They looked so similar to the policemen who, just 24 hours earlier, had been threatening the 24-year-old behavioral therapist with pepper spray. Ramos, a resident of Manassas who participated in the Saturday confrontation there that left seven injured and five in custody, took a deep breath and fought down memories of flashbang grenades and fear.
She looked Prince William County Deputy Chief of Police Jarad Phelps in the face.
“I think we both think it shouldn’t have gotten to that point,” she said. She told him how terrified she’d felt kneeling as tear gas dusted her shoulders and burned her eyes: “My faith was a little shaken in you guys.”
Her voice quavered, and Phelps bit his lip. But she rallied.
“I just wanted to really thank you guys,” Ramos said, as cheers spread throughout a crowd of hundreds. “I really appreciate seeing this side of you guys.”
As darkness fell, tensions began to rise among some in the crowd who shouted at and surrounded a police officer. But elsewhere, music blared as other protesters began dancing in the parking lot.
Late Sunday, authorities declared an unlawful assembly after a group of 50 to 75 people moved to Manassas City and began throwing items and damaging property, including some businesses, Phelps said.
No injuries or arrests were reported as of early Monday.
The demonstration on Sunday was one of many across the Washington region and beyond held after the police killing of George Floyd in Minneapolis last week. In the nation’s capital, protesters and police clashed again in Sunday in Lafayette Square outside the White House and D.C. Mayor Muriel E. Bowser (D) imposed a curfew from 11 p.m. Saturday until 6 a.m. Monday.
In Maryland’s Montgomery County, dozens blocked an intersection in Germantown during a protest Sunday afternoon. The protest, which began near the Montgomery College Germantown Campus around 2 p.m. Sunday grew to about 100 people over the next few hours.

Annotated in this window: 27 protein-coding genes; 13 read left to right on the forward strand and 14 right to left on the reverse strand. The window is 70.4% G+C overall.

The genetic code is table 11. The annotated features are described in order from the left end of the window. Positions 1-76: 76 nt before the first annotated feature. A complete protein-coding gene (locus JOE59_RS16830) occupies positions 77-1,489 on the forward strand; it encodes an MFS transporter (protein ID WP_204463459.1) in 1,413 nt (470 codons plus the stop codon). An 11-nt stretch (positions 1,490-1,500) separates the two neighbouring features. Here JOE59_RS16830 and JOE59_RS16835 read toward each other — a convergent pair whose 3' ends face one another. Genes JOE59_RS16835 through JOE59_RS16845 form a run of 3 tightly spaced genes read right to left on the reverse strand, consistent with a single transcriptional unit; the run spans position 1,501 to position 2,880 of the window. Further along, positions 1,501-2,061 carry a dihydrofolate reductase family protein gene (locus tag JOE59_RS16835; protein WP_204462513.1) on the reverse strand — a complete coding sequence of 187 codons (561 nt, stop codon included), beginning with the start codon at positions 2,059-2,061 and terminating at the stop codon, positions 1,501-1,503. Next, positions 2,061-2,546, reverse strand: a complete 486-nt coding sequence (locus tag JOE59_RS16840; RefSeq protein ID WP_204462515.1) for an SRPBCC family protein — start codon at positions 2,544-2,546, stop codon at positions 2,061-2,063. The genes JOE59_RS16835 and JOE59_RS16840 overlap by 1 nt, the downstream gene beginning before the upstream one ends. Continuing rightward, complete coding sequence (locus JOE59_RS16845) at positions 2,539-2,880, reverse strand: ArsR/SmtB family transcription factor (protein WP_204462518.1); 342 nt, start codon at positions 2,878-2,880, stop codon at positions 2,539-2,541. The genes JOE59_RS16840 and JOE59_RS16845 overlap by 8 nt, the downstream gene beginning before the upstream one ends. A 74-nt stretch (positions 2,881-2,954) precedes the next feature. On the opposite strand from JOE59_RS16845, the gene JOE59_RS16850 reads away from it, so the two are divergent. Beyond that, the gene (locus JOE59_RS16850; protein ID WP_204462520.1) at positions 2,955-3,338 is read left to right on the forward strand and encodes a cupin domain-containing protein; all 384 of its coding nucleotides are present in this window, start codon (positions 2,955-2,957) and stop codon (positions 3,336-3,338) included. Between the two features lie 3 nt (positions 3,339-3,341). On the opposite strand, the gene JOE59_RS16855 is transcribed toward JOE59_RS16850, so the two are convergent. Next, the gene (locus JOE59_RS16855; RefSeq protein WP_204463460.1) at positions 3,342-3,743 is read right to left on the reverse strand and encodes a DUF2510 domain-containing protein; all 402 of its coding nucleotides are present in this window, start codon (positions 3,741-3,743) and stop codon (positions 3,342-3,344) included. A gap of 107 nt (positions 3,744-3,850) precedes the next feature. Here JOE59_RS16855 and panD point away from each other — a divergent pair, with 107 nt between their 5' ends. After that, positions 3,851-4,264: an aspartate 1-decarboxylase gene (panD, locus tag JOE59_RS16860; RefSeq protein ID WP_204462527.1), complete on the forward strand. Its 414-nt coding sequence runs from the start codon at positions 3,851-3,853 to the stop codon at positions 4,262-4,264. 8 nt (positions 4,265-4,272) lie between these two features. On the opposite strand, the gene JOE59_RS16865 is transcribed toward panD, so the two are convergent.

Montgomery County police were on the scene directing traffic around the demonstration. “It is a peaceful protest so it is something that we 100 percent support,” said Montgomery County police spokesman Capt. Tom Jordan. “This is why we are in this country. You are able to express your displeasure and we are supportive of that.”
Ahead of Sunday’s demonstration in Manassas, police in Prince William County said they were bringing in extra staff and girding for more unrest.
On Saturday, six police vehicles were mangled by rocks or debris and five businesses damaged, including one store into which demonstrators attempted to ram a car, Phelps said during an emergency session of the Prince William Board of County Supervisors.
In increasingly tense exchanges starting around 4:30 p.m. Saturday and lasting until 1 a.m., protesters lobbed stones at police and also reportedly stopped passing motorists to jump on the roofs of their cars and assault some inside the vehicles.
In response, Phelps said law enforcement used “a chemical agent” and rubber bullets to try to force calm. He said the injured included two state police officers and four county police, one of whom received stitches for a wound on his face. There was only one civilian injury, Phelps said: a woman whose foot was run over by a car.
“There was tremendous restraint from the officers,” he said. “It could have been much worse. It’s very trying to have things thrown at you [and] watch your fellow officers get injured.”
He said police arrested five individuals after declaring the gathering an unlawful assembly following reports of attacks on motorists.